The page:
A Life Well-Lived in Legal Education and Beyond: Ian Kerr (1965-2019)

On August 27, 2019, my friend and colleague at the uOttawa Faculty of Law Ian Kerr passed away due to complications arising from cancer. He was only 54 years old.

Ian was a giant in his field. A visionary in AI and Ethics who thought about the implications of autonomous vehicles before they even had a name. He was a teacher who deeply cared about his students. He was a researcher who supported, mentored and championed his colleagues. But most of all he was our friend and we miss him dearly.

When Ian left us, tributes flowed in from around the world and he was celebrated in obituaries. We memorialized him on our website and Ian’s close friend and colleague Michael Geist wrote a stirring tribute to Ian on his blog.

Ian’s short but impactful career successfully rebutted several well-worn assertions in the legal profession and the academy.

First, there are those both inside and outside the academy who think there is a tension between commitment to teaching and commitment to research. Ian’s career demonstrated the fallacy of this assertion. Ian was an internationally acclaimed research superstar. A Canada Research Chair, who attracted millions of dollars in research funding, Ian was first and foremost a teacher. His research informed his teaching, whether it was first-year Contracts, the Law of Robotics or Building Better Humans.

Ian discussed his approach to teaching on his blog. According to him, “one cannot teach effectively without possessing a facility to identify with students in a crucial way. To succeed as a teacher, one must be able to look at, think about, understand, feel, live, and breathe the subject matter under investigation in much the same way that one’s students do.” Ian’s devotion to his students was legendary. On his blog, he wrote that “[t]he most enjoyable and easily the most rewarding aspect of my job is working with highly talented students.”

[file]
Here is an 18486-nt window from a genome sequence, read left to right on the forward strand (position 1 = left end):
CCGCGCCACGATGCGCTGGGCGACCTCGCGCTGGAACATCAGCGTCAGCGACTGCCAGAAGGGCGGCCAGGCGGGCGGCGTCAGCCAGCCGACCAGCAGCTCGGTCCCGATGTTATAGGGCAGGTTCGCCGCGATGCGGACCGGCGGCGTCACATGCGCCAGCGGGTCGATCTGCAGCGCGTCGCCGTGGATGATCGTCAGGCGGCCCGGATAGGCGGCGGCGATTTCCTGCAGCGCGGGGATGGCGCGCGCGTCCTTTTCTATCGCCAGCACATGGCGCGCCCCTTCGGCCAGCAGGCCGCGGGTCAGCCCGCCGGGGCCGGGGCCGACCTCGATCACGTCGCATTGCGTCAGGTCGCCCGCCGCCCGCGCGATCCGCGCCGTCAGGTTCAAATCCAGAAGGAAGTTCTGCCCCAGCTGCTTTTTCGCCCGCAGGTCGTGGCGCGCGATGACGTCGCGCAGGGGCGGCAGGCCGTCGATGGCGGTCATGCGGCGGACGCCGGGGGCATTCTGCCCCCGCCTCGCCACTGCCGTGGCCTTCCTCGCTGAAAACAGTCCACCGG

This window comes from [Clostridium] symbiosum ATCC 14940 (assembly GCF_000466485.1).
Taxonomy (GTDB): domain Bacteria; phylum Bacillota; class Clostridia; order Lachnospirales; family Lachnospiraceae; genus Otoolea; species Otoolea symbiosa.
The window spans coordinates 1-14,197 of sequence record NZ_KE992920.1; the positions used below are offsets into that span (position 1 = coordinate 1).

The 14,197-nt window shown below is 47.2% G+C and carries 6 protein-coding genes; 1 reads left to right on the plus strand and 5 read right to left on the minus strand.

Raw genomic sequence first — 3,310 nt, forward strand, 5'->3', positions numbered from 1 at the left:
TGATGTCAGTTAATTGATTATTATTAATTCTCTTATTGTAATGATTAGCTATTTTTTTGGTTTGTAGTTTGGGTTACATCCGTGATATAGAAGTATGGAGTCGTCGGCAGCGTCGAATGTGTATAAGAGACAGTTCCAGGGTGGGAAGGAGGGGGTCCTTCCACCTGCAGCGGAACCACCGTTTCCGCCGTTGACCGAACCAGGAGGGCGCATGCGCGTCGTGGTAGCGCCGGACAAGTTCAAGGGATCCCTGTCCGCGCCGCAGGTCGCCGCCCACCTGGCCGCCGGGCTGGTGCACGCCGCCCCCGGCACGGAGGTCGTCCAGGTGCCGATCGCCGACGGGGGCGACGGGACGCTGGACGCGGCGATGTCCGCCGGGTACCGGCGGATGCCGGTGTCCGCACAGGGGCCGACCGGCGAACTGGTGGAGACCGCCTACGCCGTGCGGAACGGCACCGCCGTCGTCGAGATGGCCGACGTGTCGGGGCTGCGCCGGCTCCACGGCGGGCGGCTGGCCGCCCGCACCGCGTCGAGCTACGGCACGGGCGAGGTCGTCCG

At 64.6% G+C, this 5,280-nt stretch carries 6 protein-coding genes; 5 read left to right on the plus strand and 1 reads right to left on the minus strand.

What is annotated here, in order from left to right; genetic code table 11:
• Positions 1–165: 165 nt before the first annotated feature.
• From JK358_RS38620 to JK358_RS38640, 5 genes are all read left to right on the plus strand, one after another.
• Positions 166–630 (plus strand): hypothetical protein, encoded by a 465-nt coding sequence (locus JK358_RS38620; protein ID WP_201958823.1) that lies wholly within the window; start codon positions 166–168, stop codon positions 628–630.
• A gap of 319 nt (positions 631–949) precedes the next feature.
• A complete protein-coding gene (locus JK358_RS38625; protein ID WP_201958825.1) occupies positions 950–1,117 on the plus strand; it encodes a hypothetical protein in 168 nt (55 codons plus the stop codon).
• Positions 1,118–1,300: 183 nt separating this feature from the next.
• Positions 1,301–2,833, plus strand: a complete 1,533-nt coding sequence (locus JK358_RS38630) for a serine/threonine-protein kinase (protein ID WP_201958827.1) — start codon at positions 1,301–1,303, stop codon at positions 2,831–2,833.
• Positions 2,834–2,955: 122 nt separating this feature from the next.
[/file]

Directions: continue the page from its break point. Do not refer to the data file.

Ian used the classroom to question, probe and challenge research. About his course “Building Better Humans”, Ian explained that the class would explore questions such as “[w]hat is the value of a research agenda that seeks ultimately to create new forms of intelligence that would one day exceed our own? What are the implications of generating machines that are able to self-assemble and ultimately self-replicate? Why develop a science that would alter the human body and function beyond recognition? What values underlie such programs of research? What public interests are at stake in their development?”

Second, Ian’s career demonstrated the folly of focussing exclusively on teaching so-called “practice-ready” skills. This complaint that law schools are not training lawyers who are sufficiently “practice-ready” is heard all too often in the profession. The reality is that law schools in Ontario are doing more practical skills training through experiential learning than they have at anytime in the past 40 years. Regretfully, the Law Society of Ontario has never done less over the past 50 years to prepare law graduates for practice than it is doing today. We all have a role to play in a lawyer’s education and training and Ian’s career nicely demonstrated both the breadth of what we can do and the narrowness of some perspectives.

Ian was hired in 1999. At that time, there were few practical applications for “ethics, law and technology” in 1999. Few in the bar were likely complaining that our graduates “weren’t ready” to “practice” in this field, because it barely existed. Simply put, Deans who viewed their mandate as simply training the lawyers of today do not hire the likes of Ian Kerr. And what a loss that would be, not just for the academy but also for students and for our profession.